Childhood Poverty: A View From Abroad

02/02/2012 07:36 am ET | Updated Apr 03, 2012
  • Ross LaJeunesse Global Head of Free Expression and International Relations, Google Inc.

This post is part of a series on childhood poverty in the United States in partnership with Save the Children and Julianne Moore. Moore leads the organization's Valentine's Day campaign, through which cards are sold to support the fight against poverty in the U.S. To learn more or to purchase the cards, click here.

There are more than five million Americans living and working overseas as teachers, journalists, students or, like me, in business. Expatriates, or "expats" as we're more commonly called, have decided to live abroad for any number of reasons -- out of a sense of adventure, to learn more about the world, to seek fame or fortune, and sometimes expats have left the U.S. because they feel a deeper connection with another country's culture.

For me, living in Hong Kong and traveling throughout Asia the past two years has had a remarkable effect on my sense of patriotism. It's about more than just homesickness or a greater appreciation for our rights and freedoms. It's about the United States' role as a beacon to the world.

Many Americans may not fully grasp the incredible global influence of our movies and culture, our laws and policies, our innovations in technology and, most of all, our engrained belief that anything is possible.

As an American, one of the most difficult things traveling across Asia is the heartbreaking poverty I've witnessed.

In Afghanistan, I visited orphanages that were overcrowded with children who've lost everyone and everything to years of war and violence. And these were the lucky few, as countless children live on the street with no one to care for them. In India, almost half of all toddlers and infants under five are malnourished. In many parts of Southeast Asia, thriving business districts are located within a hundred yards of horrible slums without potable water or electricity.

In these situations, it's easy to feel fortunate for being born in the United States and to think we'd never let such things happen in our country. And, I began to think how extraordinary it would be if we extended the uniquely American sense of possibility to a simple concept: ending poverty around the world.

But the fact is, ending poverty globally means that we have to address the critical needs of millions of our fellow Americans as well.

Some may argue that the severity of poverty in places like India and Afghanistan should take priority over the needs of the record 46 million people living in poverty in the United States. There's no doubt that the threshold for poverty in the U.S. -- $22,000 per year for a family of four -- would ensure health and wealth for millions of families in the poorest countries.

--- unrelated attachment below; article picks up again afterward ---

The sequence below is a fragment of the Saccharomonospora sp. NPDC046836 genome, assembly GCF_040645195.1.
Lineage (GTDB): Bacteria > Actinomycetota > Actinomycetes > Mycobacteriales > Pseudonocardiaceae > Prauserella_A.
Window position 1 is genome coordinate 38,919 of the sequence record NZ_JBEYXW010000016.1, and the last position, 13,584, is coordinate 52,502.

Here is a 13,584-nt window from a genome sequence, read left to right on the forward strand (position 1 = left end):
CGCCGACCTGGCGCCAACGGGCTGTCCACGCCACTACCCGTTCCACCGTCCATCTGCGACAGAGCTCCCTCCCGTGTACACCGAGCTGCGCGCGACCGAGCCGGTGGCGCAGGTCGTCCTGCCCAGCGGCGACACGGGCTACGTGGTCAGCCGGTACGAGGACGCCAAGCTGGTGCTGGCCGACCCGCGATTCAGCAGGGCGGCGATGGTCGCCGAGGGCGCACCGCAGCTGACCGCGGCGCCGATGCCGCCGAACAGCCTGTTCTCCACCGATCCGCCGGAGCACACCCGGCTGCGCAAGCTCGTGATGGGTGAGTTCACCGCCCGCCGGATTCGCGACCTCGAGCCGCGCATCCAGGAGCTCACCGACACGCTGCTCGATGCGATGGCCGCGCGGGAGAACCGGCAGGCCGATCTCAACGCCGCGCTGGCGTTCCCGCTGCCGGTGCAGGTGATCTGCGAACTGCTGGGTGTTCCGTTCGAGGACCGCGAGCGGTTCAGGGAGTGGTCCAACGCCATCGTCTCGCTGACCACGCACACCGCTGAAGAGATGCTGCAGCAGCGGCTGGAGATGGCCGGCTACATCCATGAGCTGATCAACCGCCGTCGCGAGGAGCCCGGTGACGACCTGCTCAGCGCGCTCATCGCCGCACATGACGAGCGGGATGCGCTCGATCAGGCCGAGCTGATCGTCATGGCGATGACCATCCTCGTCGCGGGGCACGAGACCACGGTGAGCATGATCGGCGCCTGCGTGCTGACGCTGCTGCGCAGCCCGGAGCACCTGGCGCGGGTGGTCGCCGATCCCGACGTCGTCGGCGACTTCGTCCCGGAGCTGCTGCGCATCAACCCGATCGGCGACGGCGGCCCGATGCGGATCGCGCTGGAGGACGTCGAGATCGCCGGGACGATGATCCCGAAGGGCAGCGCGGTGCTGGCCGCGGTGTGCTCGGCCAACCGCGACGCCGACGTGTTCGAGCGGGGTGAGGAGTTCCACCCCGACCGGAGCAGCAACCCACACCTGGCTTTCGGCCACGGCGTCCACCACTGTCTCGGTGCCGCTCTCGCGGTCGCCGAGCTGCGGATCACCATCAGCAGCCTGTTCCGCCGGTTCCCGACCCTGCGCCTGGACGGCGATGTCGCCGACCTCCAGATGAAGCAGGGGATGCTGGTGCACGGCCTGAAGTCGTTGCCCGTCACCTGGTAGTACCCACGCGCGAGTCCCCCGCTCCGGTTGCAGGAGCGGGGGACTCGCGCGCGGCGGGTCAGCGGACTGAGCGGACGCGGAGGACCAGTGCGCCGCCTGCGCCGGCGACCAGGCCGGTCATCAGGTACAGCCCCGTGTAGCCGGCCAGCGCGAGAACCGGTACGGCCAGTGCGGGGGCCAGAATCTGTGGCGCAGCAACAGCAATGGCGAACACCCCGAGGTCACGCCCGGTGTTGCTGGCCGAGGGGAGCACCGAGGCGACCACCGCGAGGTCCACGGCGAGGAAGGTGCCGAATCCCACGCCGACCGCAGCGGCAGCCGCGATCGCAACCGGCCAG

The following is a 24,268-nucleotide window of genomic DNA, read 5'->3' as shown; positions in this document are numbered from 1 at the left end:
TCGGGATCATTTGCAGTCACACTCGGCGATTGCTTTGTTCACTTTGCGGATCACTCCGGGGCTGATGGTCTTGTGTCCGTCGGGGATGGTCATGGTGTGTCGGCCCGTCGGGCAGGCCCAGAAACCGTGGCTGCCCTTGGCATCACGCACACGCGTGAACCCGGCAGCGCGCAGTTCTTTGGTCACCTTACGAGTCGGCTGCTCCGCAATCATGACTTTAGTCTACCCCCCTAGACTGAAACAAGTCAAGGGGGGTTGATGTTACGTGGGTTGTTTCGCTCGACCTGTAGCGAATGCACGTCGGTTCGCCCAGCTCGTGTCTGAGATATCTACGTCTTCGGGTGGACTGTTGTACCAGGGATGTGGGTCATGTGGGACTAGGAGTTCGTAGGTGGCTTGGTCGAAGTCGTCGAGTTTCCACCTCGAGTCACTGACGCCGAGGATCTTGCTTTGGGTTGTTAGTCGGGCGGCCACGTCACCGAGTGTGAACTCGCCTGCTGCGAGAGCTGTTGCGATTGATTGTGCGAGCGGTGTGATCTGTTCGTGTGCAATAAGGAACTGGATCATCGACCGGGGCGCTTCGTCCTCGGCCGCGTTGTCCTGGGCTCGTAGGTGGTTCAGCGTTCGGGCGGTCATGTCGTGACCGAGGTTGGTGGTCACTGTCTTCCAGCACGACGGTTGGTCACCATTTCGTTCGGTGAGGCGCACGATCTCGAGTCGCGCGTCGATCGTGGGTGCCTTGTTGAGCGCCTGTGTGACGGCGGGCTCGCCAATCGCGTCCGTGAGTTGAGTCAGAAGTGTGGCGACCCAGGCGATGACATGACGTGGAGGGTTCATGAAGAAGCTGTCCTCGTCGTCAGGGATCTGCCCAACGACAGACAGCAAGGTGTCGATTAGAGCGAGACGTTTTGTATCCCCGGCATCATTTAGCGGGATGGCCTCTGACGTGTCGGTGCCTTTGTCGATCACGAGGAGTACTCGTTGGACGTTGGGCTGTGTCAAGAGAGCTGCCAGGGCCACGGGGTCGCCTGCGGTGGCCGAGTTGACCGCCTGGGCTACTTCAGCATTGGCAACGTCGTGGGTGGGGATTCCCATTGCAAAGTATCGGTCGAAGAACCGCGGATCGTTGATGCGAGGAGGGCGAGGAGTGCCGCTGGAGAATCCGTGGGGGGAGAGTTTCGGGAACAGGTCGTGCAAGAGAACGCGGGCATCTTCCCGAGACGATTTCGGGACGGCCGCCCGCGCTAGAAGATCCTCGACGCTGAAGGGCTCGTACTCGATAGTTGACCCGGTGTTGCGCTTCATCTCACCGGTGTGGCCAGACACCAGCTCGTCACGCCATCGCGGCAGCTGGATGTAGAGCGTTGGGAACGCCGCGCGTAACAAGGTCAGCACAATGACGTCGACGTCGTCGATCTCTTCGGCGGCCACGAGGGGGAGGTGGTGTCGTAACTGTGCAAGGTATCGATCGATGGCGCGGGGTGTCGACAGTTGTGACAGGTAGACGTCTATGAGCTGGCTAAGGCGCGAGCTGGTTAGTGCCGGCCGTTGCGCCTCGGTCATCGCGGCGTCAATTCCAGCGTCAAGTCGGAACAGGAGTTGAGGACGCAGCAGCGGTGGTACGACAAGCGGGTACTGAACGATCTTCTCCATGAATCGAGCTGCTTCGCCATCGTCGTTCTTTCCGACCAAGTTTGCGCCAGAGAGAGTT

Others argue that as Americans, we should take care of "our own" and let the rest of the world solve its own problems.

I reject the view that fighting poverty is a choice between home and abroad -- or between the poor and the poorest. We can and must do both.

The fight against poverty should begin with the group most affected by this crisis: our kids. Today, nearly 1 in 4 kids in the United States lives in poverty and, the fact is, when you're born into poverty you're more likely to stay in poverty.

There's no question that if we can get to kids, especially during the earliest years, and ensure they have the health care, housing and education that every human being deserves, it will give them the tools they need to lead prosperous and successful lives.

President Johnson and Sargent Shriver began a war on poverty in the 1960s that dramatically reduced childhood poverty rates within a decade. Today, it's clear that we've surrendered, as current poverty rates for kids are back to 1960s levels.

We can renew this fight.

To begin, we need deeper investments from federal and state governments. And we need more innovative efforts, like the early education and literacy work of Save the Children's U.S. Programs, led by Shriver's son, Mark.

Google is helping. In 2011, we contributed over $100 million to non-profits around the world, and provided an additional $1 billion in free applications and advertising. Google employees also gave over 50,000 hours of volunteer time, with the full support and encouragement of the company.

Everyone has a role to play, and we can start with creating a national will to act.

Imagine if we eradicated childhood poverty in the United States. It would give our kids what they deserve. It would make us an even greater nation, better able to compete in the global economy, and it could spark change around the world.